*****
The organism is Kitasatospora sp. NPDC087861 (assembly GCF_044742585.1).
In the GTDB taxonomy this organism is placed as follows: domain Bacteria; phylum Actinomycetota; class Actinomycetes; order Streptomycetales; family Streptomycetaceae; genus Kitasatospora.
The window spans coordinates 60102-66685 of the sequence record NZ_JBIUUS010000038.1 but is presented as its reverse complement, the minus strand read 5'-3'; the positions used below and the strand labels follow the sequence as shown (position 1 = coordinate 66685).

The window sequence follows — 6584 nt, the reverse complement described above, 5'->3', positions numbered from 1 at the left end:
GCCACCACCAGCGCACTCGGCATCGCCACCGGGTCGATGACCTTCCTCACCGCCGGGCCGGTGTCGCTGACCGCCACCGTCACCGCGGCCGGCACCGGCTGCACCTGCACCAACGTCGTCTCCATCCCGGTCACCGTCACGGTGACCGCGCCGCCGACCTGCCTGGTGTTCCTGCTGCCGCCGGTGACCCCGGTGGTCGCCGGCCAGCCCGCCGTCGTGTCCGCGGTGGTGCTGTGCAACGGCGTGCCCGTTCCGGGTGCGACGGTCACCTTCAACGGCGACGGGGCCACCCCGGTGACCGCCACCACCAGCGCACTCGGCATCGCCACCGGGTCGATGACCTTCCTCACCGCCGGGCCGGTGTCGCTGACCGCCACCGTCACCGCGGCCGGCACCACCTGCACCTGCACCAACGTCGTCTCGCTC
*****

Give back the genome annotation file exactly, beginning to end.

The organism is Kitasatospora sp. NPDC087861 (assembly GCF_044742585.1).
In the GTDB taxonomy this organism is placed as follows: domain Bacteria; phylum Actinomycetota; class Actinomycetes; order Streptomycetales; family Streptomycetaceae; genus Kitasatospora.
The window spans coordinates 60102-66685 of the sequence record NZ_JBIUUS010000038.1 but is presented as its reverse complement, the minus strand read 5'-3'; the positions used below and the strand labels follow the sequence as shown (position 1 = coordinate 66685).

The window sequence follows — 6584 nt, the reverse complement described above, 5'->3', positions numbered from 1 at the left end:
GCCACCACCAGCGCACTCGGCATCGCCACCGGGTCGATGACCTTCCTCACCGCCGGGCCGGTGTCGCTGACCGCCACCGTCACCGCGGCCGGCACCGGCTGCACCTGCACCAACGTCGTCTCCATCCCGGTCACCGTCACGGTGACCGCGCCGCCGACCTGCCTGGTGTTCCTGCTGCCGCCGGTGACCCCGGTGGTCGCCGGCCAGCCCGCCGTCGTGTCCGCGGTGGTGCTGTGCAACGGCGTGCCCGTTCCGGGTGCGACGGTCACCTTCAACGGCGACGGGGCCACCCCGGTGACCGCCACCACCAGCGCACTCGGCATCGCCACCGGGTCGATGACCTTCCTCACCGCCGGGCCGGTGTCGCTGACCGCCACCGTCACCGCGGCCGGCACCACCTGCACCTGCACCAACGTCGTCTCGCTC